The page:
The goal of strengthening transparency systems is not a new one; it’s been on the table since COP16 in Cancun, and work has been ongoing since then. The enhanced transparency framework is at the heart of delivering the Paris Agreement and achieving the level of ambition consistent with keeping warming to less than 1.5°C. Transparency is equally applicable to both action and support, and enhanced reporting of climate finance should be seen as an opportunity to win more ambition on finance, by clarifying what exactly is counted.
Completing negotiation of the rules for the enhanced transparency framework for action and support established in the Paris Agreement by COP23 in 2017 would contribute to a more effective 2018 facilitative dialogue, inform countries’ updating of INDCs, and help facilitate the more detailed discussions on NDCs and accounting guidance.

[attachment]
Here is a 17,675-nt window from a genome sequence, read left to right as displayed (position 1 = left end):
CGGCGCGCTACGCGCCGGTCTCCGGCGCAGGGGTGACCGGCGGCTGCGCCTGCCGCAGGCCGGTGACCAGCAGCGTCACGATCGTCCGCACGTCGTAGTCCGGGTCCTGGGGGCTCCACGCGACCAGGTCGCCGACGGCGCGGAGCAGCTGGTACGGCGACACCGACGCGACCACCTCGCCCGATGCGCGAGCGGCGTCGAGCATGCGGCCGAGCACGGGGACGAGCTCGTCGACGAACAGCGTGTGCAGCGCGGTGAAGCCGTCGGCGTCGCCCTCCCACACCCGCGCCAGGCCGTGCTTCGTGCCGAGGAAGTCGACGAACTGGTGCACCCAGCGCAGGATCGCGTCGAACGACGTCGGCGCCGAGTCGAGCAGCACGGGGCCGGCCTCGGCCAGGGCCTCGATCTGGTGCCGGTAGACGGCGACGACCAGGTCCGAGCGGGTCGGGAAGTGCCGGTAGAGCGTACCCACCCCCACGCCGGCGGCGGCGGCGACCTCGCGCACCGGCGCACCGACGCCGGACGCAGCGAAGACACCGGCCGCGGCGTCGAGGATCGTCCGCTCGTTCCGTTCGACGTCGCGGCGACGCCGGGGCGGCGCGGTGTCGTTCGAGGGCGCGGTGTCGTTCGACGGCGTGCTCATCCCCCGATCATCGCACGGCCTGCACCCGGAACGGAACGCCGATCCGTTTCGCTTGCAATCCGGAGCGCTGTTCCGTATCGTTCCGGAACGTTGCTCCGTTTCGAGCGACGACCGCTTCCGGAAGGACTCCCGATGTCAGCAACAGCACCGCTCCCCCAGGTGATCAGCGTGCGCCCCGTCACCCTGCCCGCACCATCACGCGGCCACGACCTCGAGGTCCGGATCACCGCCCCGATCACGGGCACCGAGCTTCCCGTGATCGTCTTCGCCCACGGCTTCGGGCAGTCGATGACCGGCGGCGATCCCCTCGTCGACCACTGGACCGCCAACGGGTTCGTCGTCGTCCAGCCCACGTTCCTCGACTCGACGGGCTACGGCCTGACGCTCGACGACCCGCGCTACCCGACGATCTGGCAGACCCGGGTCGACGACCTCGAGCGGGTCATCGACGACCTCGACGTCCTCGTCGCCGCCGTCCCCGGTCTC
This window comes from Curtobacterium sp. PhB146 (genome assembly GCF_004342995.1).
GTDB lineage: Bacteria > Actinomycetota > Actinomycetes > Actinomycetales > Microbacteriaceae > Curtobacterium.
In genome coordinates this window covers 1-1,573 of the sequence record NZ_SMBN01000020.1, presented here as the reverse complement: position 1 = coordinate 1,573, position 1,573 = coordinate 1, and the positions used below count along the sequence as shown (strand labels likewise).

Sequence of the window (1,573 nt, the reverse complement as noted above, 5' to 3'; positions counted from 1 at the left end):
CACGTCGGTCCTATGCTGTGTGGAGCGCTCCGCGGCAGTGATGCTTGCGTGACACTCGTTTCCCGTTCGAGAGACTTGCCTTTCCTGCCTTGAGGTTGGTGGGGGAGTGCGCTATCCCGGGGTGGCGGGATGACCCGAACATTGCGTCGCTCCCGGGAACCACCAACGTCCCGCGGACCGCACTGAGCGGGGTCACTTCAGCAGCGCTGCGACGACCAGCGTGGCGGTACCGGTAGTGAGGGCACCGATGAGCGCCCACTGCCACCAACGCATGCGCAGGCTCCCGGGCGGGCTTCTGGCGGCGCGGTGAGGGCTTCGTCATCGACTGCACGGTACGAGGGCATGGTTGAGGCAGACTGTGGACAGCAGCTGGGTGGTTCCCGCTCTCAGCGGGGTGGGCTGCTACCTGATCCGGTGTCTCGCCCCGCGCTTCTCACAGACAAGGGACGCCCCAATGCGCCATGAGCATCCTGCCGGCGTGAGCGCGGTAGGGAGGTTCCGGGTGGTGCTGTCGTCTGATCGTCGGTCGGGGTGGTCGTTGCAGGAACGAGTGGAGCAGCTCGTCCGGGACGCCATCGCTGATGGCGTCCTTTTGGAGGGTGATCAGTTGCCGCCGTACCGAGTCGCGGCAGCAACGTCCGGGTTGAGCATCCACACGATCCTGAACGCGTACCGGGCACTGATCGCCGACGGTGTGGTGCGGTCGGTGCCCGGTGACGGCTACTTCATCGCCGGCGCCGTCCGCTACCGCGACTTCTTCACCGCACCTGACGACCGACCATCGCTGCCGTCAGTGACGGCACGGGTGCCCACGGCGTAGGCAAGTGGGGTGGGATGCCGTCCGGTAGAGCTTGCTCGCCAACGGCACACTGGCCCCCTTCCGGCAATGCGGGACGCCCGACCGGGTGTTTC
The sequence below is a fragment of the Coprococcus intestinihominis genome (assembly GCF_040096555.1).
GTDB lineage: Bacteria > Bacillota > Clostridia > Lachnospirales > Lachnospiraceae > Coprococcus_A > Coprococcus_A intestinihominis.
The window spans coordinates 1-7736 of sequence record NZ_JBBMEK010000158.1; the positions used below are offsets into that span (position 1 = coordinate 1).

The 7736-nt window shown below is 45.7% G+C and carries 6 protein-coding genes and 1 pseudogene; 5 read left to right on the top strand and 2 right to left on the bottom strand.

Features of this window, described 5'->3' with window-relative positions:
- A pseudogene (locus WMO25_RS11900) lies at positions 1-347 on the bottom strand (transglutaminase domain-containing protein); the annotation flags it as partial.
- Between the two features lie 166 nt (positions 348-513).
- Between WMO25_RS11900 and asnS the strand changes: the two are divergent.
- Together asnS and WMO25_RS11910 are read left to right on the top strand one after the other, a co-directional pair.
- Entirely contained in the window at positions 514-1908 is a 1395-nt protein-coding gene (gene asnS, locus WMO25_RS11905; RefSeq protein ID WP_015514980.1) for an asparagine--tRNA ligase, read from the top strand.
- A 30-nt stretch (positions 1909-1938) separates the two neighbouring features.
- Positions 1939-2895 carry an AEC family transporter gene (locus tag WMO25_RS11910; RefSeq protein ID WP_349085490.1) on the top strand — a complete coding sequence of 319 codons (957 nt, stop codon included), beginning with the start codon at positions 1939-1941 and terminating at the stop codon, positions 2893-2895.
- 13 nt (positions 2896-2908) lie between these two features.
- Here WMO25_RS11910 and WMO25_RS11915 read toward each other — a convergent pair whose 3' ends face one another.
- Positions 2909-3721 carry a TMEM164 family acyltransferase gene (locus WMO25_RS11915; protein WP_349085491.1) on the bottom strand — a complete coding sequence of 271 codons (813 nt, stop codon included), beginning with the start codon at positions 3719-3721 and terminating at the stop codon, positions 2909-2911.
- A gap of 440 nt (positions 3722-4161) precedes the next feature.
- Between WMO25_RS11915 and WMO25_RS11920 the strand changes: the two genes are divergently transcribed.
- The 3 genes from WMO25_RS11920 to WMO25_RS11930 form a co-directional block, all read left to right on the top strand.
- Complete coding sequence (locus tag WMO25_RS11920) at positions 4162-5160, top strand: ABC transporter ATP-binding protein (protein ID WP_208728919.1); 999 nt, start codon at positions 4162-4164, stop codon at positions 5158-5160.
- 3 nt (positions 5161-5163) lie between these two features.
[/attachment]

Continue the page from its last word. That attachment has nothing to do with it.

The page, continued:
The guiding questions from the APA co-chairs on transparency give us a good start. To make real progress on the transparency discussions, Parties need to agree on a work programme from Bonn aimed at delivering clarity on just what “built-in flexibility” means, and how this might co-exist with a “common framework”. We also need to reach a shared understanding of what is meant by “converging over time” to give a sense of direction and progression, while ensuring flexibility in modalities, procedures and guidance for countries with lower capacity.
*Dear reader, ECO of course does not think you are stupid, but is simply paraphrasing Bill Clinton.